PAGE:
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Saturday, 19 April 2014

Courting Contentious Content.

Julian Assange painted portrait - Wikileaks
Julian Assange painted portrait - Wikileaks (Photo credit: Abode of Chaos)
Are we subject to a type of censorship that curtails freedom of speech and prevents honest debate of issues of vital importance to civilisation?

In the West, we pride ourselves on our tolerance. This is especially the case in Europe and even more so in the UK, a land noted for its cultural diversity and its acceptance of the beliefs, customs and traditions of others. In order to protect those institutions, beliefs, sensibilities and creeds that differ from our home-grown varieties, government has implemented laws intended to prevent prejudice and insult. But, because of the undeniable threat of terrorism, they’ve also set in place watchdogs to detect activity that may be considered a threat to the State.

It’s my belief that the combined effect of these two factors is to stifle serious debate about religious bodies and/or traditions and customs.

Let me illustrate my point. If I wish to write a feature, or even a piece of fiction, highlighting perceived dangers presented by extremist groups, my first recourse is research, so I can get my facts right. So, I start to  investigate terms like Al-Qaeda, mujahadeen, taliban, islamist, the Army of God, Ku Klux Klan, etc. In common with most modern writers, my first port of call is the web. But wait: if I start typing such words into my search engine, am I going to immediately become a target for the anti-terrorist organisations that filter such words from our emails, texts and online searches? The danger certainly exists. And, I suspect, for many that’s sufficiently worrying to prevent them even taking the first steps.

In writing this piece, I wanted to ensure I spelt the words correctly (many of them have variant spellings, after all). For me, spelling is the prerogative of the SOED, a 2 volume version of the Oxford English Dictionary, which comes as a printed book of 20 volumes with 3 additional volumes to account for more recent words. My copy of the smaller book was printed in 2007. Al-Qaeda has been active since 1988, but doesn’t feature in the SOED. So I went to the web. I used the roundabout route of searching for Al-Jazeera, a respected broadcasting company, and was directed to the inimical Wikipedia. From there, I was more comfortable searching for the other terms.

But you see my point? Fear of the heavy-handed authorities descending on the house to remove my computer for forensic dissection, especially in light of the fate of such protectors of free speech as Edward Snowden and Julian Assange, makes me, and many others, wary of even investigating certain topics.

The other cause for concern in writing about such matters stems from the potential outcry and threats of death that may result. We have only to recall the cases of Salman Rushdie and his Satanic Verses (a book I actually read at the time, forming my own ideas about the real reason for the fatwa), and of Jyllands Posten, the Danish newspaper that published cartoons of the Islamic prophet, Mohammed. But it isn’t just Islam that poses such problems. There’s evidence that raising the subject of Christian, Budhist, Hindu or any other form of religious extremism can cause serious problems for those daring to criticise such organisations.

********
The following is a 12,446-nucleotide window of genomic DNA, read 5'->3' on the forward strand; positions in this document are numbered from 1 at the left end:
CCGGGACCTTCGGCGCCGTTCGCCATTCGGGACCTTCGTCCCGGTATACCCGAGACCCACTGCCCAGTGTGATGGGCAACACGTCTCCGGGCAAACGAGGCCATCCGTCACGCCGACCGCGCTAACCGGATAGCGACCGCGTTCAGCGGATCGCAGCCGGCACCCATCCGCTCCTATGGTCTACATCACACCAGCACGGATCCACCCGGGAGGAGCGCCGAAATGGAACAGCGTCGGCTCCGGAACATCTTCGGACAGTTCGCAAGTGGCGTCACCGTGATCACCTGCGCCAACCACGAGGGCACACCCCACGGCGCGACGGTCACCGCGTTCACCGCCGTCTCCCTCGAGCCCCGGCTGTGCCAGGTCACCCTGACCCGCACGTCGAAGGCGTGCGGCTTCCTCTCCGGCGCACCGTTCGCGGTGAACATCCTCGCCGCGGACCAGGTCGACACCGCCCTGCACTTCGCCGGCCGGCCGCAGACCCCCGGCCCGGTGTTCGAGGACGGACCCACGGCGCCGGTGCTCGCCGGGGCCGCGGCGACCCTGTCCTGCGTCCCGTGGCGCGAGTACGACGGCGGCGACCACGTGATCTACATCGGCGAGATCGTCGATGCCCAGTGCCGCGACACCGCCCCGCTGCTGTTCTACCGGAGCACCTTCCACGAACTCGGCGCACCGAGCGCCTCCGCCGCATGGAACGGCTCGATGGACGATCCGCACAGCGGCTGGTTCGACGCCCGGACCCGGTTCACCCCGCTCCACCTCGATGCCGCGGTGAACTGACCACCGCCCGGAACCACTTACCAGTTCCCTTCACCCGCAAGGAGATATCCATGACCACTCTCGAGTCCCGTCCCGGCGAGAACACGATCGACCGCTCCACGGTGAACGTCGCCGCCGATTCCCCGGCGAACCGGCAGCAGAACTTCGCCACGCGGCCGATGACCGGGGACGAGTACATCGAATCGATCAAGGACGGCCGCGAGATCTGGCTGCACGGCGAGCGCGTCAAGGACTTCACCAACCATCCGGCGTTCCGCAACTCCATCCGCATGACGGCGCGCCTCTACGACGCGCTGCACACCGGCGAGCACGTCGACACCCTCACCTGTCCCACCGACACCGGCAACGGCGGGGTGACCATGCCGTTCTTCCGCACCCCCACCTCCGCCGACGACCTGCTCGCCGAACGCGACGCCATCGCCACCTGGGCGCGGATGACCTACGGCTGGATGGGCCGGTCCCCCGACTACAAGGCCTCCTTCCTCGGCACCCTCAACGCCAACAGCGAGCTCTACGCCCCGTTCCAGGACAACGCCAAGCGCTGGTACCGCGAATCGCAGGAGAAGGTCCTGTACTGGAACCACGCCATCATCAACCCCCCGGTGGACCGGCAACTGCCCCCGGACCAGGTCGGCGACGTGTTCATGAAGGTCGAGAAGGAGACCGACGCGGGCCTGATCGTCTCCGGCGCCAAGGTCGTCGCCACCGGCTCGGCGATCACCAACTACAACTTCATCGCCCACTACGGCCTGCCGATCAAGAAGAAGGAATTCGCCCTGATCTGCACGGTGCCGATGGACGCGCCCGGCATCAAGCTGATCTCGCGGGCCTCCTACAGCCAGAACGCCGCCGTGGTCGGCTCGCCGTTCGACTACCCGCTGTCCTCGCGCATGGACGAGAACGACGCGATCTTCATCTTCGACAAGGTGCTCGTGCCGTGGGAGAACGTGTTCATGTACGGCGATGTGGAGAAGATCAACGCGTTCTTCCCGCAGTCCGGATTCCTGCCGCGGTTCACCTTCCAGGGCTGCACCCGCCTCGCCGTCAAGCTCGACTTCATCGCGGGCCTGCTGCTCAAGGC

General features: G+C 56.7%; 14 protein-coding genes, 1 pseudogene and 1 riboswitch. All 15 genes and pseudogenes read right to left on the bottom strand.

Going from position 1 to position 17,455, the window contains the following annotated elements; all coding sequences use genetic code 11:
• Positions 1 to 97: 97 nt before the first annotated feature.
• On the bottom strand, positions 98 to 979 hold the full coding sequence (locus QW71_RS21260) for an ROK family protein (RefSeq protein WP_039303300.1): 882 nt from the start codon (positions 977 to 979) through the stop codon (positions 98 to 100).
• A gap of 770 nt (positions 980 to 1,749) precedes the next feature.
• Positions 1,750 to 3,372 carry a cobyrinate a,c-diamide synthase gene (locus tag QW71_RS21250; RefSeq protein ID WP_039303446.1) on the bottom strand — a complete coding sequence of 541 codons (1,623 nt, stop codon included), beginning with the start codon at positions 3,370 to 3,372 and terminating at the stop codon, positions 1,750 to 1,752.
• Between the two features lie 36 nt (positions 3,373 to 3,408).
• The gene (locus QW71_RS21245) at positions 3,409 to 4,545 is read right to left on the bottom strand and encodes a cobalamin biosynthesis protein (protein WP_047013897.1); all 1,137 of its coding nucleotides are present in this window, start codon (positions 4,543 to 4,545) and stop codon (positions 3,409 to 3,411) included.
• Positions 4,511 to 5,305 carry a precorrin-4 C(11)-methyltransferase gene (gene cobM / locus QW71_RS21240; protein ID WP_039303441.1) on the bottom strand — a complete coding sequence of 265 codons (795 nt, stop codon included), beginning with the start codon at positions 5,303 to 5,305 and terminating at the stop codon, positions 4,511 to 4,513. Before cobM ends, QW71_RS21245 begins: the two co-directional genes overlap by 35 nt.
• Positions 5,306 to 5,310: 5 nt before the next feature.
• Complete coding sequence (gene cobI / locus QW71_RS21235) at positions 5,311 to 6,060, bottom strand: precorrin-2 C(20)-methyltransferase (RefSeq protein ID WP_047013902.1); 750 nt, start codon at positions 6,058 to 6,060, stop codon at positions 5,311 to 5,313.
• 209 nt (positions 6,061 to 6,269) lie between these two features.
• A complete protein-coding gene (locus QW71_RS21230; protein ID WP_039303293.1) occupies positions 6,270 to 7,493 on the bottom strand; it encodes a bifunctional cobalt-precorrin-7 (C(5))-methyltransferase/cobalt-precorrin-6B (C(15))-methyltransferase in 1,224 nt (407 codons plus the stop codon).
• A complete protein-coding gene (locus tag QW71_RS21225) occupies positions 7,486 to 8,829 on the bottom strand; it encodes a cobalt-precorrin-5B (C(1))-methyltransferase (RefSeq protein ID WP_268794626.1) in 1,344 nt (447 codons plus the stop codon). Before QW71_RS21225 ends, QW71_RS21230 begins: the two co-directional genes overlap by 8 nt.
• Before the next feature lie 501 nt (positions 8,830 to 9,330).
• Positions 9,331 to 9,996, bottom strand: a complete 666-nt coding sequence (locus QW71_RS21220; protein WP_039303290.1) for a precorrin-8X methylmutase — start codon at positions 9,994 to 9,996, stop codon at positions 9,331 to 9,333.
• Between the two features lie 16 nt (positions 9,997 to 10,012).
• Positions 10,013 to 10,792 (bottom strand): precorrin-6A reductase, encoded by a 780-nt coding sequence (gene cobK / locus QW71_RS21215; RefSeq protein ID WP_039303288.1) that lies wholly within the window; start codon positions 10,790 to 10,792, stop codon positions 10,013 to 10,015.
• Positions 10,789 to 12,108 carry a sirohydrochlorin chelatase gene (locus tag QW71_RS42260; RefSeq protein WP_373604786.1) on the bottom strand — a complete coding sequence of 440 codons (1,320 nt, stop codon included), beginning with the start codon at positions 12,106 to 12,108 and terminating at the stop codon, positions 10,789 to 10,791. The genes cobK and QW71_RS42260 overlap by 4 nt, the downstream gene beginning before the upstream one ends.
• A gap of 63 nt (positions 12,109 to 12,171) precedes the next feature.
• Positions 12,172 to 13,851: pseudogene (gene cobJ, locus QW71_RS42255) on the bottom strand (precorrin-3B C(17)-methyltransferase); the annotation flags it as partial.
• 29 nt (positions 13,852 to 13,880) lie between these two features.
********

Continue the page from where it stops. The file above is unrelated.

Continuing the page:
Even at a less heated level, the criticism of many religious groups, no matter where those beliefs originate, is invariably seen as an attack on faith and belief, so that simply questioning these issues often results in tirades of abuse, threats and even physical atttack.

Those of a rational turn of mind are effectively silenced by a system that was ostensibly put in place to protect the rights of minorities. It’s become very difficult to even venture an opinion on the validity of faith, the truth about religion, or the real value of certain rites and rituals unless the writer couches such ideas in the most delicate language.

Fear of causing offence, coupled with very real concerns over both official and extremist responses, has effectively neutered those who wish to hold open and honest debates about certain religious beliefs, traditions and customs. It takes a brave writer to raise these contentious issues. I suggest that the balance of the law has shifted dangerously toward censorship of those who employ reason and rationality and is now overprotective of those who wish to maintain what are often erroneous and frequently dangerous belief systems. This fear stifles the very necessary discussion of subjects that are often directly responsible for much injustice and harm in the world. What do you think?
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